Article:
Balancing political principle with economic reality
SA should be obsessed with finding a cure for inequality, according to Pravin Gordhan. But in its quest for a more inclusive economic model, recklessly ignoring the ‘stark’ situation faced by the country can only end in tears
The persistent refrain in finance minister Pravin Gordhan’s budget speech was inclusive growth, harking back to President Jacob Zuma’s call for radical transformation of the economy during his state of the nation address.
But while Zuma’s message could be dismissed as placatory populism, Gordhan’s musings are harder to discount. At the prebudget briefing with journalists, he suggested economic inclusivity should become a national obsession.
Of course, the reality is that radical transformation is overshadowed by stark fiscal fundamentals. It might not be politically convenient at a time of growing populist sentiment, but the hell-bent pursuit of radical economic transformation against a backdrop of lacklustre economic growth could easily damage SA’s already fragile longer-term growth prospects.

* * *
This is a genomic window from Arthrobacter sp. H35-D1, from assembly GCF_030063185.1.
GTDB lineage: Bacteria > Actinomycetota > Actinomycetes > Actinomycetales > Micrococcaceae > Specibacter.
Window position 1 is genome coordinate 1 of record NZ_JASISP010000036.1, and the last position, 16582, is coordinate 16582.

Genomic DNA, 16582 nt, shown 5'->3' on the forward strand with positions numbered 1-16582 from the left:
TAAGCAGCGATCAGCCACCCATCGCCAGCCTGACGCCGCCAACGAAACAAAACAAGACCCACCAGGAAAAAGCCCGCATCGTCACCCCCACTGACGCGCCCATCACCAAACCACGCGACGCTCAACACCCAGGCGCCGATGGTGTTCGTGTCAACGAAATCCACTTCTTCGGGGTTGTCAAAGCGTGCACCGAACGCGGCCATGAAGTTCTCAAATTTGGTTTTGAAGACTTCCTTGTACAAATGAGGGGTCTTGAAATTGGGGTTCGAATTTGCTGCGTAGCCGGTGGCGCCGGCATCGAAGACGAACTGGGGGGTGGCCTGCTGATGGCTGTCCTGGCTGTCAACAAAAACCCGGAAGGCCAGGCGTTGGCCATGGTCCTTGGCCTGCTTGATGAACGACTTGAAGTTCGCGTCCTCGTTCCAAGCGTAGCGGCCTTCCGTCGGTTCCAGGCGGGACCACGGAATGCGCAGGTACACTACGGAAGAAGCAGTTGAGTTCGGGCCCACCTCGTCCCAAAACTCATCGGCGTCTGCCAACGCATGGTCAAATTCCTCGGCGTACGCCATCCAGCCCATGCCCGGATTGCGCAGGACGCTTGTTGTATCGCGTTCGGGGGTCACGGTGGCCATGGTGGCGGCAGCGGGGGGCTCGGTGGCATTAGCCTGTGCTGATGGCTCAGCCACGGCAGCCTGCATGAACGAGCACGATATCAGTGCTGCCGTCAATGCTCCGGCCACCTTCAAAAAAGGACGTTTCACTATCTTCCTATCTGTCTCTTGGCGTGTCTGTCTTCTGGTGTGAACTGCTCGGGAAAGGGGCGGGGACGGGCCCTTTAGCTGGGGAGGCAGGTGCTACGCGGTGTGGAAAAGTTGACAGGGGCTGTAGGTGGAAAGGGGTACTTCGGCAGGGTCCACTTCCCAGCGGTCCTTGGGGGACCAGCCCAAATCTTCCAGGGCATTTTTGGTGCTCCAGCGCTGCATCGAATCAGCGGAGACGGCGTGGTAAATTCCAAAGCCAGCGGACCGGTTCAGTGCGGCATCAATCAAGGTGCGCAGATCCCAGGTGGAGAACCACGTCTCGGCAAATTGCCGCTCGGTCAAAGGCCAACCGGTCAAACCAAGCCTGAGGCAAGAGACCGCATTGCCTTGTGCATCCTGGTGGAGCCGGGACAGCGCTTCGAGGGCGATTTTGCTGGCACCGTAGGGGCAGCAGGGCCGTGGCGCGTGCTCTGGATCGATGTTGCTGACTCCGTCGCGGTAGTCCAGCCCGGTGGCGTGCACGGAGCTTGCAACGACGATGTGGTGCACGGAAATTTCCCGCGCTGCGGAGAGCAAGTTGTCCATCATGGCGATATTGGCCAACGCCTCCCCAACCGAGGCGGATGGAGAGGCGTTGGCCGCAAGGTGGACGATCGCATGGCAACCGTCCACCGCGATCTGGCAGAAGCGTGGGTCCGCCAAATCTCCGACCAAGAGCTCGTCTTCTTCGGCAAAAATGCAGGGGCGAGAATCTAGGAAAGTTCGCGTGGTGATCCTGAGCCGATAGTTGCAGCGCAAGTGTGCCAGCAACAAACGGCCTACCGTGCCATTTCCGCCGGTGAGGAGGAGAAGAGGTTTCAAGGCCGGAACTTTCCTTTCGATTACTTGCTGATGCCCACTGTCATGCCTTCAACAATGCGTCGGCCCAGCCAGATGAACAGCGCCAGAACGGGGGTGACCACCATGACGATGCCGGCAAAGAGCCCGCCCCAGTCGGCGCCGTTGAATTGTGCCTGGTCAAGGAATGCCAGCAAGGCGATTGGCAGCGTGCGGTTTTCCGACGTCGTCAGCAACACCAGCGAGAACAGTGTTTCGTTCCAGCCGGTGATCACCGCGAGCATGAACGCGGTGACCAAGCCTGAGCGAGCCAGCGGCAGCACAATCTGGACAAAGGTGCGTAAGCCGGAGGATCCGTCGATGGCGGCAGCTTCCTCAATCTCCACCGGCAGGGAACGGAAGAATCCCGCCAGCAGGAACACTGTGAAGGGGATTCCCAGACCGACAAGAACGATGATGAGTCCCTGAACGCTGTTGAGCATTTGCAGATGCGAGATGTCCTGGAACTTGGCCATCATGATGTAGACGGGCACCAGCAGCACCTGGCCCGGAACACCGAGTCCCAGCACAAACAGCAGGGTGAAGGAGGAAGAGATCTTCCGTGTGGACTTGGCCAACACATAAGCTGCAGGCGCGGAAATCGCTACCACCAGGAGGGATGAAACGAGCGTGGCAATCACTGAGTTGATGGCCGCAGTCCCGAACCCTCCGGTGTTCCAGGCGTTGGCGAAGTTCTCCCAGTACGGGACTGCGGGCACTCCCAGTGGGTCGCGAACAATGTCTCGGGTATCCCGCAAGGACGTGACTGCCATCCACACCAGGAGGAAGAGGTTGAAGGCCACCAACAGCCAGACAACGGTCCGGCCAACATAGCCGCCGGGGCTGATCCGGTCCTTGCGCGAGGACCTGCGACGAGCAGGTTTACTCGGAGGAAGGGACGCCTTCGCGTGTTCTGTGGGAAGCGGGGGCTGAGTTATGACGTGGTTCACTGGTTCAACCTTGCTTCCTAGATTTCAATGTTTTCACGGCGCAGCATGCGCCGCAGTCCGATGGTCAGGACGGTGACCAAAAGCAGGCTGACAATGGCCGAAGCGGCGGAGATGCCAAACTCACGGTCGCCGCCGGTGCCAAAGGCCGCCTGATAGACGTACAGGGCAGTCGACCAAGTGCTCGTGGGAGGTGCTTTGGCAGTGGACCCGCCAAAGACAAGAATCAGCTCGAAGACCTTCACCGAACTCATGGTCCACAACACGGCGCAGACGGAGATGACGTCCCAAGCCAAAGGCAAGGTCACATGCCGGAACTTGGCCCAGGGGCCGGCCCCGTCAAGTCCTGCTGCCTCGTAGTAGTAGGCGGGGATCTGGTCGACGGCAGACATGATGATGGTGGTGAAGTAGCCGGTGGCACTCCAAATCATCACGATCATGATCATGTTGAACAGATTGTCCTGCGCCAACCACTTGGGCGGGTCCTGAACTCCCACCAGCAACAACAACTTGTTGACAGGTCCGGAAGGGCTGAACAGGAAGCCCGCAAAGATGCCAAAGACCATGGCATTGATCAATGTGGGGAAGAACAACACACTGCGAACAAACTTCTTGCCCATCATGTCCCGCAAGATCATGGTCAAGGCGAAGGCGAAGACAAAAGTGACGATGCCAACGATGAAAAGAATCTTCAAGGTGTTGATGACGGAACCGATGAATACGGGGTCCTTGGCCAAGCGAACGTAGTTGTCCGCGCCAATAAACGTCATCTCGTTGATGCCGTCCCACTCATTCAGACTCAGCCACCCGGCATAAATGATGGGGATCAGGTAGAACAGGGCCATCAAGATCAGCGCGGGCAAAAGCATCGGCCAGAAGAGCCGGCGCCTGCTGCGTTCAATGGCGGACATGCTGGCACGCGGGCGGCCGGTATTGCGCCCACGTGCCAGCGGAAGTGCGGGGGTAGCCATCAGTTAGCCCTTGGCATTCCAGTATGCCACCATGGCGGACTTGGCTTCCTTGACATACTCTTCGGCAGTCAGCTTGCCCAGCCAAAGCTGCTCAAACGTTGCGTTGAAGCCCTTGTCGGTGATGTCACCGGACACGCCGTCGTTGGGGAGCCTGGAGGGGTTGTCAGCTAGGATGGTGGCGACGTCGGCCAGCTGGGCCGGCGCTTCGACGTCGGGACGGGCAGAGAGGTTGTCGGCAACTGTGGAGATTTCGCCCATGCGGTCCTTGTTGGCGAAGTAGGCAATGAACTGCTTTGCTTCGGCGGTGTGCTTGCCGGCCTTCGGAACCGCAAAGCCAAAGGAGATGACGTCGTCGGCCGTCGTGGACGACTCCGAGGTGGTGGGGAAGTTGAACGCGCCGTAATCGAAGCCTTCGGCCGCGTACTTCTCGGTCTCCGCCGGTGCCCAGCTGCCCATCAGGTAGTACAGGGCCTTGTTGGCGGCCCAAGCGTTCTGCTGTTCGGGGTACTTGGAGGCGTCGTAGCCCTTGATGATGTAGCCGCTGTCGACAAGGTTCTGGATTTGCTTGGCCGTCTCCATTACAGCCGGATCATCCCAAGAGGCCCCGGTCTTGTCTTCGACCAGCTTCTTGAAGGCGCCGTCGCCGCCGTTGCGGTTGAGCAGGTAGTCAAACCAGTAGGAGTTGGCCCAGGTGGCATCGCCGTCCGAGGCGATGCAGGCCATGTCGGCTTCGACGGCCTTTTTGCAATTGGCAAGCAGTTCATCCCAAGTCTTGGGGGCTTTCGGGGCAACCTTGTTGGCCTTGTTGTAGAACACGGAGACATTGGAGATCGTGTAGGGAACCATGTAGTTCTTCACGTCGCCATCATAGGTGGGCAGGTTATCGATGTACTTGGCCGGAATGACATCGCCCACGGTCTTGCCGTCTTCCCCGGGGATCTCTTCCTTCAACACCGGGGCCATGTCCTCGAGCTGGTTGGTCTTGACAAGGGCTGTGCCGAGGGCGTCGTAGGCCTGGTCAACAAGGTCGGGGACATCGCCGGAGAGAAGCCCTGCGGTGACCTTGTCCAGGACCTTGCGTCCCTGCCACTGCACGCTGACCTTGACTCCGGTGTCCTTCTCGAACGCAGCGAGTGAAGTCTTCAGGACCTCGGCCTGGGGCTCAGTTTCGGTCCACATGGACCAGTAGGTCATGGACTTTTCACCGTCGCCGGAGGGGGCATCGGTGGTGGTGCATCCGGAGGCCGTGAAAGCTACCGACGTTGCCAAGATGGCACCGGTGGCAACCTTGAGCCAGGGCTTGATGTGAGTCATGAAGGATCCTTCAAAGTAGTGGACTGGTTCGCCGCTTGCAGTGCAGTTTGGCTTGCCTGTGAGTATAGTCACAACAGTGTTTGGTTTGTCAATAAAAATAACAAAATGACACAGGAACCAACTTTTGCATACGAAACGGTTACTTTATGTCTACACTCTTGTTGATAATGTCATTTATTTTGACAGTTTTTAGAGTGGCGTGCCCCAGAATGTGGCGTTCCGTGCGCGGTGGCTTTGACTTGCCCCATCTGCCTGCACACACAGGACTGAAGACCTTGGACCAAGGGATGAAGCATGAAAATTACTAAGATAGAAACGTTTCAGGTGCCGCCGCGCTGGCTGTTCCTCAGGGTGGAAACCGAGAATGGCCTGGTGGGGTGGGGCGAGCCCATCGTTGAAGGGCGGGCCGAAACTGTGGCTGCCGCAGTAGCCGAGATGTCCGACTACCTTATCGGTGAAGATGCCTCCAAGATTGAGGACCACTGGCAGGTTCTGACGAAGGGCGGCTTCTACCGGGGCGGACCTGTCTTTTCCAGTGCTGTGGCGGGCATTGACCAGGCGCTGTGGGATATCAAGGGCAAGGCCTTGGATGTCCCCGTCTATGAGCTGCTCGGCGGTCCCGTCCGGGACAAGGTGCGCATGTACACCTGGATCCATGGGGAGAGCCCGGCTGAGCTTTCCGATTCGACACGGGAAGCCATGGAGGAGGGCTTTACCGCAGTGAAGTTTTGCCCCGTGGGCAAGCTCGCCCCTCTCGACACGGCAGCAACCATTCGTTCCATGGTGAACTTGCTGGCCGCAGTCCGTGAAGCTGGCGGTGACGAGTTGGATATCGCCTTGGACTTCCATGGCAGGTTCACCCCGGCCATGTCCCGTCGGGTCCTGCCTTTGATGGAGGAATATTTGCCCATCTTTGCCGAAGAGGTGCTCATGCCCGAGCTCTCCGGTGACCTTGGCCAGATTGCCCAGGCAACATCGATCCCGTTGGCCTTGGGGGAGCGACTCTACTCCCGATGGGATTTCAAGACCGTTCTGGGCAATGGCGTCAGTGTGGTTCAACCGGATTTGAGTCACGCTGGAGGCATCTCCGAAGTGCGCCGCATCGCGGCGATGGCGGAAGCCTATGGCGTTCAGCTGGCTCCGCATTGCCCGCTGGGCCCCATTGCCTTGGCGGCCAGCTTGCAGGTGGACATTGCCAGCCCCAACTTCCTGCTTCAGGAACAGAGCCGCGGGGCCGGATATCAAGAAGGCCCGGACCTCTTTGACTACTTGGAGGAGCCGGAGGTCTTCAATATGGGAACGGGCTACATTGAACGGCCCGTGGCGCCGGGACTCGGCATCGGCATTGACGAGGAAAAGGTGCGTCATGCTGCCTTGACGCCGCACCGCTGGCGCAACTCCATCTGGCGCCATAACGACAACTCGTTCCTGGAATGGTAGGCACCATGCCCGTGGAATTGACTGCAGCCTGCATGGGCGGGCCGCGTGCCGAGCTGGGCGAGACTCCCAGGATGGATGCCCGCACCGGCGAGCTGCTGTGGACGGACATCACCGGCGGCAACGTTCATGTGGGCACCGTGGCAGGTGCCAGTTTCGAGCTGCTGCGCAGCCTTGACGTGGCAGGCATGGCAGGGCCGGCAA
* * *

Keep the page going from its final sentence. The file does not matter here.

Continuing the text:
In his prebudget remarks, Gordhan insisted there is enough money in the system “to do what we want to achieve”. But he added that “many processes are at play at the moment” and an “economic Codesa” might be required to find solutions to inequality.
The budget is already highly distributive to poor and working families: about two-thirds is earmarked to realise social rights. But meaningful transformation still needs to take place to change perceptions of the imbalance in control and ownership of the economy. Transforming the economy, even at this delicate juncture, is not open to question. But how radical is the economic transformation envisaged by Zuma?
In the preamble to the budget speech, Gordhan stressed that transformation will not be achieved through “conquest, conflict or extortion”. Rather, it will be built through economic participation, partnerships and mobilisation.
Gordhan noted: “We have a plan for a more inclusive, shared economy. Its implementation requires greater urgency and effective collaboration among all social stakeholders.”
From the outset, Gordhan reiterated that sound public finances, the health of financial institutions, investment-grade credit ratings and competitive public procurement processes are valued elements in the sustainability and integrity of the country’s transformation path.
But the progress in radical economic transformation must be rapid: “There is a growing impatience and ferment among our people.”
His priorities in creating this transformation revolve around a handful of initiatives in which government wants to work with the private sector and social stakeholders.